Wheelchair resources

A list of references to assist a wheelchair-bound tourist in Israel.

June 3, 2010 14:44
2 minute read.
Wheelchair resources

wheelchair 88 224. (photo credit: Courtesy [file])

Visiting Israel in a wheelchair can be a moving experience, but also a harrowing one if not done correctly and planned thoroughly. To minimize the risk of the unexpected, it’s worth utilizing the following resources at the very least:

Airports Authority – Following the purchase of a ticket, the authority is an essential first stop. So long as they are given at least 48 hours advanced notice, airports provide a variety of services to disabled travelers. Among the most basic are an escort to and from the airplane, and assistance at the arrivals end in picking up the bags and going through customs. A guide for options available to the handicapped tourist is posted on the authority Web site at: http://www.iaa.gov.il/Rashat/he-IL/Airports/BenGurion/InformationforTravelers/GuidetoDisabledPassengers/. In addition, the office of public affairs can be reached at (03) 975-2386.

Please note: Disabled tourists should also contact the airports that they are departing from to ensure equivalent service on that end.

• Yad Sarah – Unless one prefers that his luggage contain all the special equipment needed to facilitate a handicapped trip, contacting Yad Sarah is a must. On its Web site, www.yadsarah.org, an easily navigable list of what’s available on loan can be reviewed (although it may be easier to find that list by typing “Yad Sarah” in Google and clicking on the appropriate link for “equipment”). In addition, a dedicated staff can offer specialized assistance on a range of other questions – from places to stay, to recommended sites – or help address outstanding concerns.

The Yad Sarah National Headquarters can be reached at (02) 644-4444, or by e-mail at info@yadsarah.org.il.

• Access Israel – Disabled tourists who opt against an organized tour are advised to visit the Web site of Access Israel at www.aisrael.org. While the site caters to Hebrew speakers, there is a considerable amount of information that has been translated into English. One can find lists of accessible sites and accommodations, as well as helpful information regarding transportation needs. Further, those who would like personalized assistance in planning their trip need only send an e-mail to the staff of the site at site@aisrael.org, or contact them by phone at (09) 745-1126.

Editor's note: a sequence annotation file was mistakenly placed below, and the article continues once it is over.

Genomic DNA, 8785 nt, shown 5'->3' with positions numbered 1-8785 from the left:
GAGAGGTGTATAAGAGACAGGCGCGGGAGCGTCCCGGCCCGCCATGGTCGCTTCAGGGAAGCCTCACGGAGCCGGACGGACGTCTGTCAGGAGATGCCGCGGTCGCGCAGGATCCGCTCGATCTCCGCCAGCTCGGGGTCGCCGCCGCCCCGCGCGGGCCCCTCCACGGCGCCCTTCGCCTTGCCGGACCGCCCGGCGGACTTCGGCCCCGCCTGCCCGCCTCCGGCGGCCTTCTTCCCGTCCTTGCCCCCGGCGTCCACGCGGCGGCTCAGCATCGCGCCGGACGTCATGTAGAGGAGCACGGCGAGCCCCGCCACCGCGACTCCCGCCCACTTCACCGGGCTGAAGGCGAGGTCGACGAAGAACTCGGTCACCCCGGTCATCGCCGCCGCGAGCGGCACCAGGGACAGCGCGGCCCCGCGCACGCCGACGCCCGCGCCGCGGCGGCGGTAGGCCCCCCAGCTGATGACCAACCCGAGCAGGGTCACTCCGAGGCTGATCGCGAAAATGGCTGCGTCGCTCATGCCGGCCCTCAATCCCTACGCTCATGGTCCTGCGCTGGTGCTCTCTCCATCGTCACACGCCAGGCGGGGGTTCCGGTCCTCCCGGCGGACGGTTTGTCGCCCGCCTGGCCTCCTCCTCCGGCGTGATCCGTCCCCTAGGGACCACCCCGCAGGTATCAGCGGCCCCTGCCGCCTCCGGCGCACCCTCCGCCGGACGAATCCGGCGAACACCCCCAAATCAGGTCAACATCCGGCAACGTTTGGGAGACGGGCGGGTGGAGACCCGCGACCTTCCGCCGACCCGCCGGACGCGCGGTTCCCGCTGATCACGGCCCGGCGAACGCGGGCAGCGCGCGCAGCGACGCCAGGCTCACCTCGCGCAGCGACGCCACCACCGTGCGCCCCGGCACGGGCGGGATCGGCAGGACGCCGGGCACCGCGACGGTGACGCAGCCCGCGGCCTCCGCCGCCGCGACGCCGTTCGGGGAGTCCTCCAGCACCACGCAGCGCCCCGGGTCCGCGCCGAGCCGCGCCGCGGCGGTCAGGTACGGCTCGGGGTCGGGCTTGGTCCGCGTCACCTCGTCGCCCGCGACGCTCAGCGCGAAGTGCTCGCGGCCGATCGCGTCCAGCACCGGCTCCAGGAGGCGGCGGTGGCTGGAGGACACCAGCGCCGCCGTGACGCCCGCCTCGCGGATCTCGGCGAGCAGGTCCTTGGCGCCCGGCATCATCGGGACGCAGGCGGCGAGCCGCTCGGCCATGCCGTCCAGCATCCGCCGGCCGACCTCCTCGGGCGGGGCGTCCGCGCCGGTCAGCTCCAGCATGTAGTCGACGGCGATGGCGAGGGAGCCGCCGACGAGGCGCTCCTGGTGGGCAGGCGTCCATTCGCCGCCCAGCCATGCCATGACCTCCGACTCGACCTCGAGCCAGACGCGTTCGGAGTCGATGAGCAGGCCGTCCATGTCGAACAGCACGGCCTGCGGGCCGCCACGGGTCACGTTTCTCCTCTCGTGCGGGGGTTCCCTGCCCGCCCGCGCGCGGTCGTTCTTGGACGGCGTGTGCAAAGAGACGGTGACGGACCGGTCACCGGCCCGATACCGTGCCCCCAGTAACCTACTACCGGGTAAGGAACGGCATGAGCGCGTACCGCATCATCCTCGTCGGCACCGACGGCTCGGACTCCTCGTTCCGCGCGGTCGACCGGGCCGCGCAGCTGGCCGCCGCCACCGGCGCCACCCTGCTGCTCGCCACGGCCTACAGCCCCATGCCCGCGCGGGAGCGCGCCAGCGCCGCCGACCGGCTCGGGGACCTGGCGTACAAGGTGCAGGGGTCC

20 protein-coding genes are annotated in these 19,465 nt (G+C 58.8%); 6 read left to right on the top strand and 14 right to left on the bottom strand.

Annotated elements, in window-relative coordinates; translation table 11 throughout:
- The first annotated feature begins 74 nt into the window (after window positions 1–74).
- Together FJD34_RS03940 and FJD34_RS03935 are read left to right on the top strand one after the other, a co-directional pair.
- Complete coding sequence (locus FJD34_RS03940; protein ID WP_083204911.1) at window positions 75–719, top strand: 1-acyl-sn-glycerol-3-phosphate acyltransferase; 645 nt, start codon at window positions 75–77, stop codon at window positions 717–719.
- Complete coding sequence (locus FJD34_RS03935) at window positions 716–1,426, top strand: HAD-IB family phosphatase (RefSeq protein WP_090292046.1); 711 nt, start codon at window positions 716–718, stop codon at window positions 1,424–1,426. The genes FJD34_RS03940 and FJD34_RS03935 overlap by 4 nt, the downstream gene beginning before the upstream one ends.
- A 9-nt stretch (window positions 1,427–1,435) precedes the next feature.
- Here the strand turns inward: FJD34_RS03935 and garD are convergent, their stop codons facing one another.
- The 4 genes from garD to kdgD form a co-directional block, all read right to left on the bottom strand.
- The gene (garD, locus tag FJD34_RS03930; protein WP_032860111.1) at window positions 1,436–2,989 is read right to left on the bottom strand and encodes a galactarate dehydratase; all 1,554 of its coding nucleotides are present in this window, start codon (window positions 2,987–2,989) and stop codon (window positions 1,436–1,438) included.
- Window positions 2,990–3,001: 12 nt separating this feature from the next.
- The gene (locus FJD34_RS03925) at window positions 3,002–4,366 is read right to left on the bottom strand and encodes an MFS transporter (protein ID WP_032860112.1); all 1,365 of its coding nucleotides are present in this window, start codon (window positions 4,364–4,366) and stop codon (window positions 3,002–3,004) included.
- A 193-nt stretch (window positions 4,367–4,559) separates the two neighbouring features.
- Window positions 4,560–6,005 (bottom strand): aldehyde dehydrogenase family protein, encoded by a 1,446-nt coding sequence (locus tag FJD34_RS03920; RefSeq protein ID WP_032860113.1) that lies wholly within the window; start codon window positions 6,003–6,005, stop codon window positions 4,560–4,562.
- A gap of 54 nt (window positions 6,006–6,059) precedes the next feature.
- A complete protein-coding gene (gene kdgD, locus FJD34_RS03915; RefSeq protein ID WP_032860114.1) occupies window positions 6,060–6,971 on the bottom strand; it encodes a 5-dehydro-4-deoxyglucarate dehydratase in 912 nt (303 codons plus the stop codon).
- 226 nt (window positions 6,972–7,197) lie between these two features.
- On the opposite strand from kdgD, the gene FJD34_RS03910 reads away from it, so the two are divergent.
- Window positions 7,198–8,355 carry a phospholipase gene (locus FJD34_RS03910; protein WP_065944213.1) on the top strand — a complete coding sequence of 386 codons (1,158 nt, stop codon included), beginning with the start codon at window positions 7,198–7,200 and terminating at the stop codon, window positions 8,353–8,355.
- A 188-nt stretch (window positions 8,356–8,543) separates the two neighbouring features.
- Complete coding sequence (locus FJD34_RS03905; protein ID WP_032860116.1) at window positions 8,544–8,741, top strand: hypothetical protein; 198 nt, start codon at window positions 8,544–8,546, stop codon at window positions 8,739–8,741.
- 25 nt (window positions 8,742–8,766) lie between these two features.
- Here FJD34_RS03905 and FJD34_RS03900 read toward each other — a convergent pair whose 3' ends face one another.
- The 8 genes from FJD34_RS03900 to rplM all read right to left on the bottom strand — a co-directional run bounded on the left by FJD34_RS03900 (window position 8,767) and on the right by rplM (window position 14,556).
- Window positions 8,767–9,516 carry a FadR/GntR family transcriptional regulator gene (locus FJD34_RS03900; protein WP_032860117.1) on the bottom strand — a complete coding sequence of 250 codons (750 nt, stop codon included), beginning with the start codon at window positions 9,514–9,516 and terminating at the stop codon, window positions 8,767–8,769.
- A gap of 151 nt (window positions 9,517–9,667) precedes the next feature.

• Access Unlimited – The only book which specifically details all the areas that are accessible to disabled tourists in the country was produced by Access Unlimited. Unfortunately, the latest version, Access Unlimited: Your Guide to Israel, was printed in 2003. The organization, however, continues to work tirelessly to collect updated information relevant to handicapped travelers, and its staff is eager to share that information. Access Unlimited can be contacted by e-mail at info@access-unlimited.co.il, or by phone at (02) 566-0180.

• Organized Tours – Handicapped or not, many people simply don’t want the hassle of organizing a trip by themselves. Most professional tour operators will be more than happy to provide options. It should be noted, however, that there are very few tour operators with experience in tailoring disabled-only trips.

    – M.Z.

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